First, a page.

SCANA says it’s prepared to fight to protect its interests in light of the passage of a bill that would halt payments by customers of subsidiary S.C. Electric & Gas of costs related to the failed V.C. Summer project and repeal the state law that allows the company to continue to recoup those costs through ratepayers.
“There is a regulatory process in place for adjudicating the recovery of costs associated with the nuclear project,” Eric Boomhower, SCANA’s director of public affairs and corporate communications, said in an email to the Columbia Regional Business Report on Thursday. “SCANA and Dominion have filed a petition with the Public Service Commission that explains how a combination of the companies would result in significant benefits being provided to customers.
“In the event legislation is passed that interferes with the regulatory process and changes the legal standards for recovery of those costs in a way that would inflict severe damage on the company, the company would have no choice but to seek legal recourse at that time.”
On Wednesday, the S.C. House passed a bill repealing the Base Load Review Act and dropping the 18% charge on SCE&G bills, or $37 million a month the company collects, for costs related to the twin 1,117-megawatt nuclear reactors in Fairfield County. The bill also guarantees that no future utility projects can recover those costs, a measure that would likely deal a blow to Virginia-based Dominion Energy’s proposal to acquire SCANA.
Dominion has said that its $14.6 billion proposal hinges on being able to recover the V.C. Summer costs from ratepayers, albeit for less time than SCE&G’s current payment schedule and with a plan to provide refunds to ratepayers.
SCANA sought and received nine rate increases during the reactors’ decades-long construction under the BLRA, a law passed in 2007 that allowed the utility to raise rates to pay for the reactors before they were finished.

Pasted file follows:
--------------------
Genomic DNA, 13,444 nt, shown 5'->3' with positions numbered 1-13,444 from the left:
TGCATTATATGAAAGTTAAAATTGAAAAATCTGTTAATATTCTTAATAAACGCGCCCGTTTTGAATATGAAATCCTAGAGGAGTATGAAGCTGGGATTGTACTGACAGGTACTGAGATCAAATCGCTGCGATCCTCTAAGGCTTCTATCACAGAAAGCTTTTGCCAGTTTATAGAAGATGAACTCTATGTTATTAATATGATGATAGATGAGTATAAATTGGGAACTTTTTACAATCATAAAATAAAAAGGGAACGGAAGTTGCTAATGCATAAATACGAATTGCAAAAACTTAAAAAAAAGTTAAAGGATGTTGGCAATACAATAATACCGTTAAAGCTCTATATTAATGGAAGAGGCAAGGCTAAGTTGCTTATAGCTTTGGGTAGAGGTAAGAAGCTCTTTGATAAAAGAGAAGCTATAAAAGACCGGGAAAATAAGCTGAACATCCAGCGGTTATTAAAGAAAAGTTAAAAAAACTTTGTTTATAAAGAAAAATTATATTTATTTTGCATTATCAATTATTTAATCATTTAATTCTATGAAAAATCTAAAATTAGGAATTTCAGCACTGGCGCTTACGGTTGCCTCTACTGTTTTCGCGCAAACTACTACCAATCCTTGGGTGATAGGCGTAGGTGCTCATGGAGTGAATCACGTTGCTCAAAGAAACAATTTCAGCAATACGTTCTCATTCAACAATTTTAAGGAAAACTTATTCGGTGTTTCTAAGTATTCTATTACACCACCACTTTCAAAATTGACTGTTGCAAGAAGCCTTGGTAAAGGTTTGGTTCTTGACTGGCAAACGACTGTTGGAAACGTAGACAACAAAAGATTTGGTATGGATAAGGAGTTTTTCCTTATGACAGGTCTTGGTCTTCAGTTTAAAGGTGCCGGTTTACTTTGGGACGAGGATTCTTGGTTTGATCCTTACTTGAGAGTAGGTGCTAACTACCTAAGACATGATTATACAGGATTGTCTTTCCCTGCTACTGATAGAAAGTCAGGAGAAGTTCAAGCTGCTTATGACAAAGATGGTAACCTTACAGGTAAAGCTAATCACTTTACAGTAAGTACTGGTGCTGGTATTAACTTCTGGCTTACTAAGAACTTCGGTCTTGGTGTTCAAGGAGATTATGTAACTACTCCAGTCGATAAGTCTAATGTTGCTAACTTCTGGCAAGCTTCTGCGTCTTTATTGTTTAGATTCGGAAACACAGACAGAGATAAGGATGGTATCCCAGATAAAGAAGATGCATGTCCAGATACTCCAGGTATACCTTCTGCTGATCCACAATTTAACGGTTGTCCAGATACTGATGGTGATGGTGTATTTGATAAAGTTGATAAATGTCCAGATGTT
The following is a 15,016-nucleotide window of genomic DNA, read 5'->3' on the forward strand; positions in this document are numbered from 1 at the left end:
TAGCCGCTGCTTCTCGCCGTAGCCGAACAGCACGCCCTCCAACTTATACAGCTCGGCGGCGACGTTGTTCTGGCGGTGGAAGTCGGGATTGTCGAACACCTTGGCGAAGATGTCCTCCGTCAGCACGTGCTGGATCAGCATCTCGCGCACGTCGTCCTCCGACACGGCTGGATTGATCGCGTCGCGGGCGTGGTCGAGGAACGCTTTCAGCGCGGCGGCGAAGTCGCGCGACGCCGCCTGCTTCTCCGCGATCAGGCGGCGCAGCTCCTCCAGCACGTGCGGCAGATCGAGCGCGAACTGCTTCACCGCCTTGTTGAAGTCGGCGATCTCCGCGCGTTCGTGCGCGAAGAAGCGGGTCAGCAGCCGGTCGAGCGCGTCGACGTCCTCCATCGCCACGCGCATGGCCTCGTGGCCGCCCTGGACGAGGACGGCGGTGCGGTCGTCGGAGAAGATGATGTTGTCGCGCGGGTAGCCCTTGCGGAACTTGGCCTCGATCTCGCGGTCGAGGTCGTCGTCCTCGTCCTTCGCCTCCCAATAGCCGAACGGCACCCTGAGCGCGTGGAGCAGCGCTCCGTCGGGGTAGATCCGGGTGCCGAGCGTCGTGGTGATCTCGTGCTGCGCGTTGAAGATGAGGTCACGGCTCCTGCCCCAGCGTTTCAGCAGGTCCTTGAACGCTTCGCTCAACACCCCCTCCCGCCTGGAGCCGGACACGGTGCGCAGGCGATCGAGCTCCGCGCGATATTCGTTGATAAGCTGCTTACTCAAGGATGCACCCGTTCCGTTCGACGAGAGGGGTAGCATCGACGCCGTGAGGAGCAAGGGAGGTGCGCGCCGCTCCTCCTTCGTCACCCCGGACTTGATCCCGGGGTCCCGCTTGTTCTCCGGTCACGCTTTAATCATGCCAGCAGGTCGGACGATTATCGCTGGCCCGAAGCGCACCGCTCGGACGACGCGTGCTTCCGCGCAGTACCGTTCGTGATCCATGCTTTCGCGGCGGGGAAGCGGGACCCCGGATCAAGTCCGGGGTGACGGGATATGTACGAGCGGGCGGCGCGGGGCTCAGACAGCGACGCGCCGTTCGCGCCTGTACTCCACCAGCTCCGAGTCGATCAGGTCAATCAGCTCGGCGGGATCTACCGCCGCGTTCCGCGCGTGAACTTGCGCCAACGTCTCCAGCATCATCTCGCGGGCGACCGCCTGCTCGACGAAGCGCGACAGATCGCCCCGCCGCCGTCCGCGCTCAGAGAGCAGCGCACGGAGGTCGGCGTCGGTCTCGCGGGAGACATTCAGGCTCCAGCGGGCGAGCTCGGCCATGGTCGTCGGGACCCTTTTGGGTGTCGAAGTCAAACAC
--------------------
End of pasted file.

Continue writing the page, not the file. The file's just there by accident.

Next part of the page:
SCANA may still be able to recoup those costs, but the bill would require the utility to prove to regulators that actions taken during the reactors' construction were prudent. The legislation would keep ratepayers from forking over more money while the S.C. Public Service Commission considers motions related to rate relief.
SCANA has predicted dire financial consequences if the BLRA is repealed and hotly disputed an audit by the Office of Regulatory Staff that found only a 35% chance of bankruptcy for the utility in that event. The company challenged the ORS audit, noting it contained no affidavit or sworn statement, and said it represented a “fundamental misunderstanding” of accounting principles.
On Wednesday, the PSC directed the ORS to perform a “thorough audit, inspection and examination” of SCANA’s financial records.
The proposed Dominion merger would reduce the average SCE&G customer’s rates by 5%, or more than $7, a month. A $1.7 billion-plus write-off of existing V.C. Summer capital and regulatory assets would eliminate customer costs related to the project over 20 years, faster than the 50- to 60-year period proposed in a November offer from SCE&G, which would have reduced annual rates by 3.5%.
Dominion has also promised a $1.3 billion cash payment to refund SCE&G ratepayers within 90 days of the merger’s completion. The utility would work with state regulators to determine refund amounts based on usage.
“The House action, assuming it becomes law and survives legal challenges, could offer temporary relief for SCE&G customers, but unfortunately could threaten the permanent solution offered by Dominion,” the company said Wednesday in a statement. “Regarding our combining with SCANA, as we have said from the beginning, any change in law that has a significant financial impact on our proposed transaction would create a path for Dominion Energy to walk away from our proposal and eliminate the immediate positive benefits for South Carolina.”
SCANA’s board voted in favor of the merger last month.
SCE&G and state-owned utility Santee Cooper, co-owner of the V.C. Summer project, poured $9 billion into the reactors before multiple delays and rising costs led contractor Westinghouse to file for bankruptcy last April. SCE&G and Santee Cooper abandoned the project in July.
S.C. Gov. Henry McMaster has said he would sign legislation that refunded customers’ money and prevented any future V.C. Summer-related charges but veto any that “continues to place the financial burden of this corporate failure on South Carolina ratepayers,” he said in last week's State of the State address.